One day while he was at school, Corbin, 12, saw a small house sitting atop a post next to a bench. It was filled with books. Wanting to do something nice for his Heritage Oaks neighborhood, Corbin decided this would be a worthy project.
“I knew that a lot of people in my neighborhood liked to read,” Corbin says. “So I thought we could put one up near our community bench.”
Corbin and his family received the keys to their Habitat home in the Heritage Oaks neighborhood in 2013. According to Martine, his mother, Corbin has felt a deep connection to this special place. “From the moment we began moving dirt during the construction process the Habitat volunteers adopted Corbin. They made him feel like he was a part of the crew.”
And so, when Corbin brought the idea to Carl Wiggins, a dedicated volunteer on the Habitat construction crew, they teamed up to make the project happen. Working side-by-side for a couple of months the two would share design ideas. Corbin even says they would occasionally undo work they had done when one of them came up with a new idea.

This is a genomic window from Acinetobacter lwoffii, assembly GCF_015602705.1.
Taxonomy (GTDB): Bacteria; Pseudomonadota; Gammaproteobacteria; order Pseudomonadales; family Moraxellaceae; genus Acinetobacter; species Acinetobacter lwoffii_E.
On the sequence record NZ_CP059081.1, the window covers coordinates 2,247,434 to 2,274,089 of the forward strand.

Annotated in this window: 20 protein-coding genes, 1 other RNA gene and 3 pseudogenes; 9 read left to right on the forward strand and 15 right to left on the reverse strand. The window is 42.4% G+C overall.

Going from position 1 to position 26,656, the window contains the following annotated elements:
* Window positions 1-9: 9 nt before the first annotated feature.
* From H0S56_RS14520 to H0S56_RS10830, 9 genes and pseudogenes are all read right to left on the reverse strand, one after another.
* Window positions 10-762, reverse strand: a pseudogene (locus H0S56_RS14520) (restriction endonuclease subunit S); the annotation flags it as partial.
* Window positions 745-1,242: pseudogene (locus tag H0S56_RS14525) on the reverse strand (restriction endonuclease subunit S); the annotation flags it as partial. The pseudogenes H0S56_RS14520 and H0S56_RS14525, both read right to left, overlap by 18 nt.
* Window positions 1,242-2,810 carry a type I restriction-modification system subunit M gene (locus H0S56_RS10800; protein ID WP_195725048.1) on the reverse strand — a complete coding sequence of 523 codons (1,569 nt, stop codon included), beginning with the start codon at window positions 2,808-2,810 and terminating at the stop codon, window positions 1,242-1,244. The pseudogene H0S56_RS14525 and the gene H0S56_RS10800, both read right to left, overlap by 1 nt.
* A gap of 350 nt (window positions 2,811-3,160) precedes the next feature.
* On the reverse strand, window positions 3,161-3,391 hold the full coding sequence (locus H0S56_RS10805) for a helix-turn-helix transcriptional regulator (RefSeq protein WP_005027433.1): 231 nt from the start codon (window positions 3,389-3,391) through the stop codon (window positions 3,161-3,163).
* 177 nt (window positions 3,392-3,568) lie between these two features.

“This Little Free Library may have one of the most unique designs in the nation,” says Ian Nansen, construction coordinator for Nevada County Habitat. “It even has a light so people can use it at night. Corbin and Carl really worked well together.”
“I became interested in working with wood when I’d help my grandfather in his wood working shop,” Corbin says. “This is the first time I’ve built something like this. I thought a Little Free Library would be something that could bring the community together.”
The library was constructed next to a bench in a common space within the neighborhood. So far Corbin estimates that neighbors from six of the 16 homes have used the library.
“I think we had a good result.” Corbin said.